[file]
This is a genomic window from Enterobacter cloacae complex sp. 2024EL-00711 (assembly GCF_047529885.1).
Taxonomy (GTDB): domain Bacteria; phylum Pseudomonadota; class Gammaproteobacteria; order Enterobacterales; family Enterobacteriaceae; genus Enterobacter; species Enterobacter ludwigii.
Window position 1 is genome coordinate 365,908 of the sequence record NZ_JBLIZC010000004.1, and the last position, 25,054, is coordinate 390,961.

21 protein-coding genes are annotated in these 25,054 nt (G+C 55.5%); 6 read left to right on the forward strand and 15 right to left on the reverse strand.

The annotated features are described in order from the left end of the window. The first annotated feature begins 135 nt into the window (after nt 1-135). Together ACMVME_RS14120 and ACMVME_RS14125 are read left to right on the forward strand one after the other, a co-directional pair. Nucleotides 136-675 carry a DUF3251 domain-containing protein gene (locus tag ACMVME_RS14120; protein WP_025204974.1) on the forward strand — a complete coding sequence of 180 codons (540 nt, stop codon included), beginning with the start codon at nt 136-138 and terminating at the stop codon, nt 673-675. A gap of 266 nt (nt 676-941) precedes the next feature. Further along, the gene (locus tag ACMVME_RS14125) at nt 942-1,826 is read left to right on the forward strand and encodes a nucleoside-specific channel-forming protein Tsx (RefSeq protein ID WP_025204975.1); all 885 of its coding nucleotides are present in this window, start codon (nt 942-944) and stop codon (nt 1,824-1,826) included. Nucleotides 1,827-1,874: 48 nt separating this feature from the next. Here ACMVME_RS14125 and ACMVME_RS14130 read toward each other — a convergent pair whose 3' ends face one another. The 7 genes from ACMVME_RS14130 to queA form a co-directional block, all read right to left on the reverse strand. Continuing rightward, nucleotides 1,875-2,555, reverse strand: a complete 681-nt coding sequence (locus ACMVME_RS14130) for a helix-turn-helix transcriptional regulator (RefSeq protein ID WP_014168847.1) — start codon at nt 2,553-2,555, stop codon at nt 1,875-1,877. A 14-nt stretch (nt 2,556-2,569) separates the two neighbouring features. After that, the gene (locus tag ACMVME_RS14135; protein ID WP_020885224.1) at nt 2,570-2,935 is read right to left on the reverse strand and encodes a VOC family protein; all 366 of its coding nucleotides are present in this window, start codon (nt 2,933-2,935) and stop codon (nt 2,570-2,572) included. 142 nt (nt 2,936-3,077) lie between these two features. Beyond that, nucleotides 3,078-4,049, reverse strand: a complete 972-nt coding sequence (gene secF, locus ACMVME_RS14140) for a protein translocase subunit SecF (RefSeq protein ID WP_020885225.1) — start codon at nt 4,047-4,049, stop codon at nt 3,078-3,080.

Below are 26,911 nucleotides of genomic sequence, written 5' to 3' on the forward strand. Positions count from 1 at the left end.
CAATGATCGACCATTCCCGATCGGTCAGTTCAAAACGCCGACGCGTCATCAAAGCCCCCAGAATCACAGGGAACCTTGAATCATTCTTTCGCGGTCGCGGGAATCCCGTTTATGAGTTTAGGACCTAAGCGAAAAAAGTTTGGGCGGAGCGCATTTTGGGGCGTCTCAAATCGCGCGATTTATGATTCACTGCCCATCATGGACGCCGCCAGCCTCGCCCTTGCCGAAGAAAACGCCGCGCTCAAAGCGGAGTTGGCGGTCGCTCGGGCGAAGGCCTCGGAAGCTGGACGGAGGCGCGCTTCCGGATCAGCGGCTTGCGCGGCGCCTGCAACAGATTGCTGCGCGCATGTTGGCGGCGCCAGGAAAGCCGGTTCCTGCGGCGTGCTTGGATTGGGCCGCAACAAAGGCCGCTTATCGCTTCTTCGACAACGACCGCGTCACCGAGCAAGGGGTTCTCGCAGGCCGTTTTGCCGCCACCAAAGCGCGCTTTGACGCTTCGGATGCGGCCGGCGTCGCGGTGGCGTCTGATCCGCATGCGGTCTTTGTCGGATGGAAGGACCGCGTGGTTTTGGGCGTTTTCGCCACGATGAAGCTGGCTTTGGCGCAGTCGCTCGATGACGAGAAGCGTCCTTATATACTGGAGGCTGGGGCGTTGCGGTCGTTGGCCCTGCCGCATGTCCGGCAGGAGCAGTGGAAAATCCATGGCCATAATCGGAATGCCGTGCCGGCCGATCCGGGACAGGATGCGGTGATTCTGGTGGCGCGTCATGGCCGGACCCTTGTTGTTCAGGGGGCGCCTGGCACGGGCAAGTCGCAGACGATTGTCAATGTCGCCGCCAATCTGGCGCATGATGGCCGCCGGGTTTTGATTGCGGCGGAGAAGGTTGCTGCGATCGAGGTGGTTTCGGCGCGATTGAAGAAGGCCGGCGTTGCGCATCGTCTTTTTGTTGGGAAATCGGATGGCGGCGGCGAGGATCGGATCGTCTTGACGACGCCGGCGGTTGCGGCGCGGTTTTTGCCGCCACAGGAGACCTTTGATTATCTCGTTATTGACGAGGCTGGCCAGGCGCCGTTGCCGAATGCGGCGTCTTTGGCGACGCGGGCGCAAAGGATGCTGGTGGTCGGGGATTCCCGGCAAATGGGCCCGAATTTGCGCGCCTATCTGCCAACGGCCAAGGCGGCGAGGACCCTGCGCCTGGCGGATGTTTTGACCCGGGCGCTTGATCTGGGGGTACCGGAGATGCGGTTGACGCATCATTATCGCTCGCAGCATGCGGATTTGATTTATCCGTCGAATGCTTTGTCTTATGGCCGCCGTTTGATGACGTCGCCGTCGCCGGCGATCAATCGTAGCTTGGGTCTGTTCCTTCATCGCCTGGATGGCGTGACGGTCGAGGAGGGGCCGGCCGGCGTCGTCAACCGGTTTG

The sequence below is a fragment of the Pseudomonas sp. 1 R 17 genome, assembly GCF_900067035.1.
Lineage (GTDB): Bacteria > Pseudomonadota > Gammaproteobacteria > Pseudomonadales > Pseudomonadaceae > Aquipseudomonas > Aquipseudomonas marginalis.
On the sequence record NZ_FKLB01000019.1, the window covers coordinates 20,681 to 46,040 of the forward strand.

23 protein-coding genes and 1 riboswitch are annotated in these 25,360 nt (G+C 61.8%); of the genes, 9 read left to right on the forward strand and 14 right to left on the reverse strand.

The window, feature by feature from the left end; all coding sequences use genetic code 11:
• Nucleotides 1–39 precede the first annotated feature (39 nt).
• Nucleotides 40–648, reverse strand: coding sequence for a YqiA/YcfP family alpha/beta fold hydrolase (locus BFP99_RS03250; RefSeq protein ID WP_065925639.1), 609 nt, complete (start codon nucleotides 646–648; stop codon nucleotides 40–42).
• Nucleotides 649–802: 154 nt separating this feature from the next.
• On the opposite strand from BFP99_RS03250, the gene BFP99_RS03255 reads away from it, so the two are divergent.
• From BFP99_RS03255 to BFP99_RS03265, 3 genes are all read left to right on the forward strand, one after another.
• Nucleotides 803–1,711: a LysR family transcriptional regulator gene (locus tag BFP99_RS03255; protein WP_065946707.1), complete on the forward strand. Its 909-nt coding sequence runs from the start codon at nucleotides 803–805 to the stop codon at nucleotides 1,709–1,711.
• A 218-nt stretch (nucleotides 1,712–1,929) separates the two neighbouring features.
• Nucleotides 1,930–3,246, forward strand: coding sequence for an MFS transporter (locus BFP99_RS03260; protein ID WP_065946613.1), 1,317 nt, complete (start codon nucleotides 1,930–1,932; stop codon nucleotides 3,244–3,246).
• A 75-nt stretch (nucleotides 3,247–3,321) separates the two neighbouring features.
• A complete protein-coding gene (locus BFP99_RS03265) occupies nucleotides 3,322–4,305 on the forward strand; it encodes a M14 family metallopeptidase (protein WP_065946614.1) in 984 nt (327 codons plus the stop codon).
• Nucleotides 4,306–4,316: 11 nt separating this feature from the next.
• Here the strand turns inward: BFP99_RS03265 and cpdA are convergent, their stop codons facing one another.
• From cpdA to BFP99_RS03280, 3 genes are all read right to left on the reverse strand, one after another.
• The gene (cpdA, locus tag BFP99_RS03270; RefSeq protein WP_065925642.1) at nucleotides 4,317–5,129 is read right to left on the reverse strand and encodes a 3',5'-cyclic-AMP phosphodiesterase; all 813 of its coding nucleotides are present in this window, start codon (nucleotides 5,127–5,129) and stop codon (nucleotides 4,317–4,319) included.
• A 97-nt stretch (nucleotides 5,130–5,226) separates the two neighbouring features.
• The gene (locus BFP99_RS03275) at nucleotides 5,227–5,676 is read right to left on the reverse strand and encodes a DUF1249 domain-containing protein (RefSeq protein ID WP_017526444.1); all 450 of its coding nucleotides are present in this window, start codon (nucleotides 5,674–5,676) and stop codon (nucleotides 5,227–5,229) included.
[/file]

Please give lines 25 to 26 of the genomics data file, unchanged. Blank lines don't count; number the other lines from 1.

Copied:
• From cpdA to BFP99_RS03280, 3 genes are all read right to left on the reverse strand, one after another.
• The gene (cpdA, locus tag BFP99_RS03270; RefSeq protein WP_065925642.1) at nucleotides 4,317–5,129 is read right to left on the reverse strand and encodes a 3',5'-cyclic-AMP phosphodiesterase; all 813 of its coding nucleotides are present in this window, start codon (nucleotides 5,127–5,129) and stop codon (nucleotides 4,317–4,319) included.